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Re: AUDITORY Digest - 19 Nov 2011 to 20 Nov 2011 (#2011-271)

One more note to add about the TDT PA5 --- this device tends to
produce a transient when the attenuation level is switched, which
therefore can produce a click.  To correct this problem it is
necessary to use a lowpass filter on the output, e.g. with corner
frequency 100 or 120kHz, and for neural recording it would also be
advisable to design stimuli such that the attenuation change is
separated in time from the onset of the intended auditory stimuli.

Jennifer Linden

> ------------------------------
> Date:    Sun, 20 Nov 2011 20:26:51 -0500
> From:    =?ISO-8859-2?Q?Pawe=B3_Ku=B6mierek?= <pawel.kusmierek@xxxxxxxxx>
> Subject: attenuator - response summary
> --0015175cbae6a3a13204b23496cf
> Content-Type: text/plain; charset=ISO-8859-1
> Hello everyone,
> thanks to everyone who replied to my question about attenuators.
> Some responses were off-list, and some were "off-off-list" (I asked
> elsewhere), so here is the summary.
> To remind you, I was looking for a "commercially available precise
> digitally controlled (i.e., repeatable) attenuator with fast and quiet
> attenuation changing. Preferably, but not necessarily controlled via RS232."
> The RS232 was suggested because I want it to be controlled from CED
> Spike2/Power1401 system or from NBS Presentation, or from similar systems,
> and RS232 looked like a sensible (although pretty old) solution.
> Basically there were two suggestions.
> 1. TDT PA2
> advantages:
> - wide attenuation range of ~120 dB (0 to - 120dB),
> - small gain step (0.1 dB),
> - high accuracy (0.05 dB),
> - good noise/distortion figures
> - manual control possible
> - attenuation value is displayed
> - ready to use
> disadvantages:
> - price: $725 for a single channel device, but additional control/power/PCI
> cards, etc. hardware and software are needed, which drives the price of a
> single-channel attenuator to ~$2,500. I think that the second channel can
> be added for additional $725 only, but still it is not cheap
> - control: via an AciveX control, I am not exactly sure if (and how) I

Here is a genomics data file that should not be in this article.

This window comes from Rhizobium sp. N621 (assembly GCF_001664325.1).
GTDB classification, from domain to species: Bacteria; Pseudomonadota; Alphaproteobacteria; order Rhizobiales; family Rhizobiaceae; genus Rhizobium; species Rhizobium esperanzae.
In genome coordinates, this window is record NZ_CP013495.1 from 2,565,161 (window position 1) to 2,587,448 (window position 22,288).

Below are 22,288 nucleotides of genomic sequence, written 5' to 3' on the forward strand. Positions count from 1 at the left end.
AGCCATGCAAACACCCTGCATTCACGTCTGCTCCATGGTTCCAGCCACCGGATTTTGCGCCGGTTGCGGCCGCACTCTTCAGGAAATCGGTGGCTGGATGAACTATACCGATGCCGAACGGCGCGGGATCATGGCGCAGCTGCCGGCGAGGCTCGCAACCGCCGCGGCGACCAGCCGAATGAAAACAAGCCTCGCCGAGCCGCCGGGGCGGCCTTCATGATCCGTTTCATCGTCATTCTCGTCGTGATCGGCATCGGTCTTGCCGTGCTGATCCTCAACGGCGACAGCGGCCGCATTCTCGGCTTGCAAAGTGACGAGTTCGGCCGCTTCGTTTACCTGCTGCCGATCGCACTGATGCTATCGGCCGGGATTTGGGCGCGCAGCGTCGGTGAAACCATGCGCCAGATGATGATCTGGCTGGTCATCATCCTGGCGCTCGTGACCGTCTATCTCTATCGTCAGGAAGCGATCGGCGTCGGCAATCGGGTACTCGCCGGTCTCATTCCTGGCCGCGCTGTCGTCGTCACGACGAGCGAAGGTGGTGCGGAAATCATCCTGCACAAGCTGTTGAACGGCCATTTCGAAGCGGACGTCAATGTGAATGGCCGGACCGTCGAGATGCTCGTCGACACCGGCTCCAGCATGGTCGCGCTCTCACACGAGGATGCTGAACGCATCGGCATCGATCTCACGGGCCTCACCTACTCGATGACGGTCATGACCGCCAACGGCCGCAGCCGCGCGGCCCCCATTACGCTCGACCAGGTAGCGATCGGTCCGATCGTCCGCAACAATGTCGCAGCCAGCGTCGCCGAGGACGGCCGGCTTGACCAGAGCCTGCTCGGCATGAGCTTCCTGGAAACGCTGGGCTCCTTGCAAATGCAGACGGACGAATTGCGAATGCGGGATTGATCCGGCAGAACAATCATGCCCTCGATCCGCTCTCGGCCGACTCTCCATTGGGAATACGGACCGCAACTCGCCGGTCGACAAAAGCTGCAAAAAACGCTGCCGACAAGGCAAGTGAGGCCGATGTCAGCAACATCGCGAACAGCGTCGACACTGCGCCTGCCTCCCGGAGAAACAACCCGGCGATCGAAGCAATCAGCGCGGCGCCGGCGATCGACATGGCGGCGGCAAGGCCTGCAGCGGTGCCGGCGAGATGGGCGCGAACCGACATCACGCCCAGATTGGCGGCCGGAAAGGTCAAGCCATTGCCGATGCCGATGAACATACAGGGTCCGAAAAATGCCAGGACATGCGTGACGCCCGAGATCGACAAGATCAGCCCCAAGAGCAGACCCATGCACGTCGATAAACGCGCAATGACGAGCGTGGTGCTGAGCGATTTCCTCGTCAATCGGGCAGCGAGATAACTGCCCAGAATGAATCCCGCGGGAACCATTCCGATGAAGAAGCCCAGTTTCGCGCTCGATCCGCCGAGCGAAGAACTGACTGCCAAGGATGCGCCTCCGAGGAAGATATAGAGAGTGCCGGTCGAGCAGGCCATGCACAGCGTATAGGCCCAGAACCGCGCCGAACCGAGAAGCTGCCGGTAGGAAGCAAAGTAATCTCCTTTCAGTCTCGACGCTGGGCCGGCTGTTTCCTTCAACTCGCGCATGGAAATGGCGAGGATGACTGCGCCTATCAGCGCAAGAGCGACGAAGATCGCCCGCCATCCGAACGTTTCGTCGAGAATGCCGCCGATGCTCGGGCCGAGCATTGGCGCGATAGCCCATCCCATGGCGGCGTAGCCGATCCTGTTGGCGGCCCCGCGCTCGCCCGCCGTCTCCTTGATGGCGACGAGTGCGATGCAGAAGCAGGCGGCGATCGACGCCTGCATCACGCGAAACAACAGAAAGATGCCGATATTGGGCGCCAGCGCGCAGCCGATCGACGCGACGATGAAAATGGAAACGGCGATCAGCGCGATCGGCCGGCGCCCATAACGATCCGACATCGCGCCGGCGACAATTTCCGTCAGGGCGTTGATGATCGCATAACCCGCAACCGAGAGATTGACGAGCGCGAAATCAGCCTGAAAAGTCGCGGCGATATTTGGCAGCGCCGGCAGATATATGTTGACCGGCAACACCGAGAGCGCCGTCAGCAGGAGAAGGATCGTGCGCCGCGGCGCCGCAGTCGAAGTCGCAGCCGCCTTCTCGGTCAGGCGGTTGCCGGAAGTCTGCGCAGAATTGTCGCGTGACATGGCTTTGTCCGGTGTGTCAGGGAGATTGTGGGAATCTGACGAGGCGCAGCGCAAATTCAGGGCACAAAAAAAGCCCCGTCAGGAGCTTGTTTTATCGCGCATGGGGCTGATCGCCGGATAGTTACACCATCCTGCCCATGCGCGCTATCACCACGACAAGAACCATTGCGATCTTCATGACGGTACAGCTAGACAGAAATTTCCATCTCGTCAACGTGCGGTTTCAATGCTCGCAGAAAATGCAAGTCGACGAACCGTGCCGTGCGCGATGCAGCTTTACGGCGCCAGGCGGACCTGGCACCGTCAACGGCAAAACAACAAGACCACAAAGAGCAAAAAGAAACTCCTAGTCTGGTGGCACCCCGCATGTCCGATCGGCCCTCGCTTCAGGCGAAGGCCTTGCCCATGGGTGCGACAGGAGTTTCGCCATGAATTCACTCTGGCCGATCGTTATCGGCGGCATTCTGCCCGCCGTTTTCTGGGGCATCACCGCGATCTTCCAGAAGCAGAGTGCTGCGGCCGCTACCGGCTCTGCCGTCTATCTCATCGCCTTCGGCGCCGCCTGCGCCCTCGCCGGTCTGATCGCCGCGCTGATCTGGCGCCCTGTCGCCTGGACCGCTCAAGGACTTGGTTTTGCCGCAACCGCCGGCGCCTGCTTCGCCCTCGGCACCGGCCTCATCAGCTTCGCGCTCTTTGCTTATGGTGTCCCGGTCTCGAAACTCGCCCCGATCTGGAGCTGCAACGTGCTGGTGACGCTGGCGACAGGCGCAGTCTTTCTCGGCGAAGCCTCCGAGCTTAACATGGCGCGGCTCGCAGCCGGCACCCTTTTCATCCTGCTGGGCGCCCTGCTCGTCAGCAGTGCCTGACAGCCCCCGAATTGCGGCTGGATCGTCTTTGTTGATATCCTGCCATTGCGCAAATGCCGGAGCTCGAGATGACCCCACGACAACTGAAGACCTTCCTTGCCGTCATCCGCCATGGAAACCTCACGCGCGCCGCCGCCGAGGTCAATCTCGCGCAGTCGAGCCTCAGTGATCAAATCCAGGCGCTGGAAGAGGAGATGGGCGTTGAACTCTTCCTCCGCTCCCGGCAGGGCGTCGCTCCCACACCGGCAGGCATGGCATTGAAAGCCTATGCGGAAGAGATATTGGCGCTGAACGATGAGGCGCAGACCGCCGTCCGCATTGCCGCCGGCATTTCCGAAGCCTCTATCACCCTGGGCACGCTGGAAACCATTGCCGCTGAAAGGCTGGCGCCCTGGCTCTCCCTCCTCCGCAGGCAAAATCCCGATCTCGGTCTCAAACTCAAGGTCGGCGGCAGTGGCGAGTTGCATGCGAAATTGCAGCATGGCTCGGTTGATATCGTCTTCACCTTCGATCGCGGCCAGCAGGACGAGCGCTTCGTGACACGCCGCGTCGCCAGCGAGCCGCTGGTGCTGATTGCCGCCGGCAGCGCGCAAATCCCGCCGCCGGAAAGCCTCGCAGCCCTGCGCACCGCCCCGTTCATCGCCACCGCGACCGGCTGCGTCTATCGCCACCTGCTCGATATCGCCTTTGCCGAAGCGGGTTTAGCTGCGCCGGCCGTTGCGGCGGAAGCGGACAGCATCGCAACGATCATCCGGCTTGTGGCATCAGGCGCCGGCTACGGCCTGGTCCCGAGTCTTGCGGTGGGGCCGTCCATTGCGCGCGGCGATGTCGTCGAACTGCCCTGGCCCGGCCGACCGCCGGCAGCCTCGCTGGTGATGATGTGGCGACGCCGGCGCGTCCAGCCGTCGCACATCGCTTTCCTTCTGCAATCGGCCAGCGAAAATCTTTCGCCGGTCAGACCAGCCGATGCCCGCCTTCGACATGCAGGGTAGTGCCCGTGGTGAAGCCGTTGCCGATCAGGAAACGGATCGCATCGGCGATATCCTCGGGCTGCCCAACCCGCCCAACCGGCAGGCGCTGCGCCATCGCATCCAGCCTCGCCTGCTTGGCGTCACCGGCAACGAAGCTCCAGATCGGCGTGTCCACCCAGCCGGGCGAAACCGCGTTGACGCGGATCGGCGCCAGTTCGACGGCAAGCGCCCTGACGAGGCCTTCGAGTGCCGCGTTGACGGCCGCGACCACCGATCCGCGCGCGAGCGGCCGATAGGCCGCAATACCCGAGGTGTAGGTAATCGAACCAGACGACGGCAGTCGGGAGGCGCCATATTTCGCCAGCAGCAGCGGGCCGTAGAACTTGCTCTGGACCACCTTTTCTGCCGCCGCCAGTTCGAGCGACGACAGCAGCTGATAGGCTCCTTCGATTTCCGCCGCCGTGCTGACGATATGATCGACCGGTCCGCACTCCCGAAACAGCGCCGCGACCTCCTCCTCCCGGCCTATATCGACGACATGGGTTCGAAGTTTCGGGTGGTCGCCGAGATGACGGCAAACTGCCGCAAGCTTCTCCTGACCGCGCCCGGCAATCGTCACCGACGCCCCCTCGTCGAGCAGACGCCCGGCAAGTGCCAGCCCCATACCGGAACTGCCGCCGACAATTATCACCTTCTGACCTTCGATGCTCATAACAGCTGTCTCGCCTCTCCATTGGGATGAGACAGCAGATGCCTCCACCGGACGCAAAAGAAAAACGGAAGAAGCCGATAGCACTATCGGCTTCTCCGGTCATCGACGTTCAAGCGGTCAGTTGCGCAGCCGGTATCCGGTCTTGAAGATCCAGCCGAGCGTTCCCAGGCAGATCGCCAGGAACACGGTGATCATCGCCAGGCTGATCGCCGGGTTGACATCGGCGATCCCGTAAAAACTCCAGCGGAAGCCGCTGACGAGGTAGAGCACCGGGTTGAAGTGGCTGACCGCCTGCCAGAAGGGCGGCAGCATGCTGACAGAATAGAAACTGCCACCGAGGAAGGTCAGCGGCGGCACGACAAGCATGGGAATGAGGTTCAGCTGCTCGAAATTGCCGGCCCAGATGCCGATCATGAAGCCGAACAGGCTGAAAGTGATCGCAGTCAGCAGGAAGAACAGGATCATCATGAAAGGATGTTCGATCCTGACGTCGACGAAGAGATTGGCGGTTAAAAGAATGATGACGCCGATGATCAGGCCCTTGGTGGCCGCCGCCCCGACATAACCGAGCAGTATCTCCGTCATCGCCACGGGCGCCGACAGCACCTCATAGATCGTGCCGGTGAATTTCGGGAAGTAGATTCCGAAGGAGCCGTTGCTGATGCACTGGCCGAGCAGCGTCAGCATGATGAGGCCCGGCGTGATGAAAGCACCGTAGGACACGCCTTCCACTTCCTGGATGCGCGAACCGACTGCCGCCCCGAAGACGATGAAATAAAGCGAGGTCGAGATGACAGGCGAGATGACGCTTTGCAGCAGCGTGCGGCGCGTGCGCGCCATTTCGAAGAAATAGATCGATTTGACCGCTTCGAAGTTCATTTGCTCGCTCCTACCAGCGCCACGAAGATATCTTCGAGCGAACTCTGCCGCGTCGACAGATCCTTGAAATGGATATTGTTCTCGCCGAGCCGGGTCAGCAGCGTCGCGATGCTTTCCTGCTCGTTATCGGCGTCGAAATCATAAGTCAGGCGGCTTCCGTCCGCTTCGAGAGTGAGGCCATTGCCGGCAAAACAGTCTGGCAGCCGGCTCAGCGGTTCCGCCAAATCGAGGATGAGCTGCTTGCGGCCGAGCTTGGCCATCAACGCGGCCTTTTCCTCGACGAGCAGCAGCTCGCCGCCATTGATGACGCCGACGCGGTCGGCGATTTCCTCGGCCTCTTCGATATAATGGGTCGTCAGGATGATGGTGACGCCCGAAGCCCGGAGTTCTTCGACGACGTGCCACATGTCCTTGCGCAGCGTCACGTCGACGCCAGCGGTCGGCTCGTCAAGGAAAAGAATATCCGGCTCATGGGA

> could do this from CED or NBS systems.
> A person suggested TDT RX5 and I was not able to find what it is. However,
> RX6 and RX7 appear to be powerful DSP devices, so RX5 is probably too much
> capability-wise and price-wise than I need. Please correct me if I am wrong
> here.
> 2. A "digital potentiometer" chip. Specific models suggested were Dallas
> Semiconductors DS1801, Cirrus CS3310 (or 3308 for 8 channels) and Texas
> Instruments PGA2320.
> advantages:
> - low price - the chip itself is in $5-$20 range, for a 2-channel device
> - wide attenuation range ~127 dB for the CS and PGA (~63 dB for the DS)
> - pretty small gain step/accuracy (CS: 0.5/0.05 dB, PGA 0.5/0.1 dB, DS
> 1/not sure)
> - good noise/distortion figures
> - control via three serial TTL lines (more may be needed if certain
> features cannot be set to enabled or disabled permanently) - this could be
> achieved from NBS Presentation via LPT printer port or NI I/O board, and
> from CED Spike2 via the 1401 interface
> - zero-crossing mode - the chips may be set to attempt to change
> atttenuation on analog zero-crossing to reduce artifacts
> disadvantages:
> - a device has to be built around the chip - power supply (PGA: +5V, +15V,
> -15V, CS: +/- 5V, DS: +3 or + 5V), connectors, possibly buffers. This will
> increase the total price, but definitely it will be still well below TDT
> PA5 price, even with labor factored in.
> - for CS and PGA the 127-dB attenuation range is NOT 0 to -127dB, it is
> +31.5dB to - 95.5dB, which may have clipping implications
> - no manual control and no way to read back the set value (unless special
> steps are taken)
> One person warned me that "digtal audio attenuators" typically do not have
> 1 dB steps, but fine steps at high levels and coarser steps at lowe levels.
> However, the chips that were suggested to me have 0.5 or 1 dB steps over
> their attenuation range.
> He also proposed using and old SoundBlaster SB16 or AWE32 as an attenuator.
> These cards need a computer with ISA bus, which are not available for me
> (and frankly, I doubt there are many operational machines from these days
> around).
> Thanks again to everyone for your suggestions,
> Pawel
Jennifer F. Linden, Ph.D.
Lecturer in Neuroscience
UCL Ear Institute
   and Dept. of Neuroscience, Physiology & Pharmacology
332 Gray's Inn Road
London, WC1X 8EE
Tel: +44 (0)20 7679 8928 (internal x28928)
Fax: +44 (0)20 7837 9279
Email: j.linden@xxxxxxxxx